I took my recently licensed son and his freshly registered 2004 BMW 325xi wagon to the Tire Rack Street Survival teen-driving program last week, and boy, if I wasn't surprised. Run by the BMW Car Club of America Foundation, in association with Consumer Reports -- which donated its impressive test track in rural Colchester, Connecticut, to the effort -- it was an excellent introduction to safe driving. And unlike some of the pricey driving schools that we of the gearheaded persuasion hope to attend with our offspring before they do anything really stupid, it costs practically nothing. In fact, the $75 registration fee is some of the best money you could ever spend on a young driver whose first car, unlike some I could name, already has working brakes and headlights. Those of us who know what camshafts are and who learned to drive stick shifts at a young age tend to think we're good, safe, fast drivers out of the box; turns out, we're mostly not. I'm not the last word in driver skill today, far from it. But, in retrospect, until I took some advanced training in my late twenties, I fairly sucked.
Sadly, driver education at the high-school level remains the oxymoron it's always been, so I figured I'd learn young Ike Kitman up early, come back home, and write a nice column about how much his dudeness learned about the basics of car control -- tire contact patches, load transfer, proper relation to the tiller, all the good stuff. And he did -- I still can't wait to get him to Skip Barber for some more in-depth review. But while I'm certain my son will be a better driver after his first day of professional instruction, the team of Tire Rack and Consumer Reports volunteers did more, because they not only edumacated him, they scared me straight.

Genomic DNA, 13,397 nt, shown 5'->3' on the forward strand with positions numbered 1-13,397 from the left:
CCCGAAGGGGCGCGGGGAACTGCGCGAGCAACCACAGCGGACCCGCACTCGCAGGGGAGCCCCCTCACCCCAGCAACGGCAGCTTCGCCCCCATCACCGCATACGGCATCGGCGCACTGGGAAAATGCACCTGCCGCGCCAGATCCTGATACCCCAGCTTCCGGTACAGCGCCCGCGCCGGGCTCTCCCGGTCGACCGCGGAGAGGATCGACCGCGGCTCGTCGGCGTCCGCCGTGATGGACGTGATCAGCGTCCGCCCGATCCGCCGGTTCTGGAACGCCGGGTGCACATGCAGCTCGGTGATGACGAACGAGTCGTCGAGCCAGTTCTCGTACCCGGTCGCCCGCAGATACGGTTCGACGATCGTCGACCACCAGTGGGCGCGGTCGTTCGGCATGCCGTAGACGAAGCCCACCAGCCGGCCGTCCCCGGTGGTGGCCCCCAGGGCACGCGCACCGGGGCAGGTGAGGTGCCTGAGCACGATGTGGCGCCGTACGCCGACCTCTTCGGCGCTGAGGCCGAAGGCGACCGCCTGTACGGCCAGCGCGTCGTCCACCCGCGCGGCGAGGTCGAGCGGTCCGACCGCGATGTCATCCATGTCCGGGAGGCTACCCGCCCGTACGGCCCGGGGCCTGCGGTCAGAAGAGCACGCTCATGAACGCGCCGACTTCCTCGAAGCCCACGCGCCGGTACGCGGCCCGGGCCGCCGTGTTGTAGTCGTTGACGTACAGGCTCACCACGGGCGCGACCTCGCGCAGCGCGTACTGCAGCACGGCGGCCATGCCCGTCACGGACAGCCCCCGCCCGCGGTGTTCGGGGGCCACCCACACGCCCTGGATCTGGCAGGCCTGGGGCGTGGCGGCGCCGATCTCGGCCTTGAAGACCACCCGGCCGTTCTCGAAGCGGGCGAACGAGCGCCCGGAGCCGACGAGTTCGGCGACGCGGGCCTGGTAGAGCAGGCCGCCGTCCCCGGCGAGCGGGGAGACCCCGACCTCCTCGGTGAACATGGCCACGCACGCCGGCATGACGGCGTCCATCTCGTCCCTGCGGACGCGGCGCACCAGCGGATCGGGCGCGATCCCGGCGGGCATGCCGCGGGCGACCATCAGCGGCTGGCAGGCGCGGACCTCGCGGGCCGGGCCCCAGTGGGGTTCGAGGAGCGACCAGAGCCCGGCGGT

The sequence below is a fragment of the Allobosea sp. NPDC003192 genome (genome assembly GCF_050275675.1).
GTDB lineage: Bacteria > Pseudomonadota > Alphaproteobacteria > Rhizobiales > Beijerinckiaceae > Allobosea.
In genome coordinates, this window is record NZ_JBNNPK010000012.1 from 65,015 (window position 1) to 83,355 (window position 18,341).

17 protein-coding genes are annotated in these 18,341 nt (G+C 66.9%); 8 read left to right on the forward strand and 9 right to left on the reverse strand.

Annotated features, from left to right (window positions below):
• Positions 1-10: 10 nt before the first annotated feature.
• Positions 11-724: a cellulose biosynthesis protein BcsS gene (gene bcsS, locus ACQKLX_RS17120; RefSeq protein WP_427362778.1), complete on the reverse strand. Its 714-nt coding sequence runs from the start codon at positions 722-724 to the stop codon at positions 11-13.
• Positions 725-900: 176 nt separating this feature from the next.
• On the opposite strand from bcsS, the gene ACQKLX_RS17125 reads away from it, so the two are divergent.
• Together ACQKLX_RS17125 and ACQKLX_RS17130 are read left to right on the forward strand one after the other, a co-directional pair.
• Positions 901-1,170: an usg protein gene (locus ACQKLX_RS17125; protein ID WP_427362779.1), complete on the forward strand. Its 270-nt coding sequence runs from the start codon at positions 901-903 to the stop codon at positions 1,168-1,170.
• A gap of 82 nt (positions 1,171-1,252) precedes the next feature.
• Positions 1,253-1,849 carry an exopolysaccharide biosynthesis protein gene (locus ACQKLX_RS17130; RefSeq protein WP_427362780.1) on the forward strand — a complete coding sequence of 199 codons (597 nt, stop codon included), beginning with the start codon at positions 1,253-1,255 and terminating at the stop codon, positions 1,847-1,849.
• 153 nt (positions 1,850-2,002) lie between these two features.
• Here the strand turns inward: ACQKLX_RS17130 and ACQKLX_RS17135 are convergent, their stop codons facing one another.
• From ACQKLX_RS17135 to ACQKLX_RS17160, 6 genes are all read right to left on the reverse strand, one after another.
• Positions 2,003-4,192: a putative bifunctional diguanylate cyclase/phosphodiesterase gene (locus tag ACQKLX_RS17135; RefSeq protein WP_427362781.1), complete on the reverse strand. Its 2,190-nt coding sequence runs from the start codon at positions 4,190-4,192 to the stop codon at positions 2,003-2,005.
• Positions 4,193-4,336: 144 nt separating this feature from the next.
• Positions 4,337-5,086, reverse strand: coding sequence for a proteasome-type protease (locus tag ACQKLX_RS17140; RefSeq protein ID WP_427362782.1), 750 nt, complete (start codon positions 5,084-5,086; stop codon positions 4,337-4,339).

The topic was driver distraction. It's always been a factor in the outsize teen road-fatality rate, but with the explosion in cell phones and iPods -- talking, texting, tuning, and a plethora of distractions I could hardly imagine back when a friend gave me my first lesson in the subject by torching the rear seat of her Ford Maverick when the lit end of her cigarette blew off on the highway -- things have gotten progressively worse.
Like all of your better hypocrites, I nodded knowingly as the instructors told a coeducational room full of young folk with feeble beard stubble and excessive eye makeup how a car traveling 60 mph will go 88 feet in the second you've taken your eyes off the road. And to back it up, they showed a scary film. Can I say that the cautionary video genre has gotten better since the 1950s scare strips with the fake severed heads they showed us in drivers' education? Here, a state trooper choked up as he described coming upon a dead girl who'd hit a bridge abutment when responding to her sister's text, "Where R U?" A severely brain-injured young man explained how his life had been virtually ruined when his friend crashed while texting "Yeah." Another fellow killed a man on a bicycle while texting "LOL." He'll never forgive himself. When the film ended, Jacy Good -- a twenty-four-year-old who suffered traumatic brain injuries and lost her parents when a cell-phone user sailed through a red light, causing a tractor trailer to hit her family's car head-on -- spoke. With her lasting injuries, it was all she could do, she explained -- tell people the truth. Don't believe the industry: Hands-free phones are no better. If you're driving, drive.
Uniting all these tragic moments: the complete banality of the transmissions and the total worthlessness of the effort compared with the tragic consequences. And suddenly, I realized that this could be me. Like millions of my countrymen, I'd become convinced that I could safely operate a motor vehicle while communicating with the outside world -- thus fulfilling my duty as a good worker/consumer sheep -- and entertaining myself with an increasingly complex array of listening possibilities.
So right then and there I went cold turkey. No more calls, no more texts when driving. I'd become an addict. It's been a week now. And like a recovering alcoholic, I'm taking it one missed call and one unanswered text message at a time. Please call back.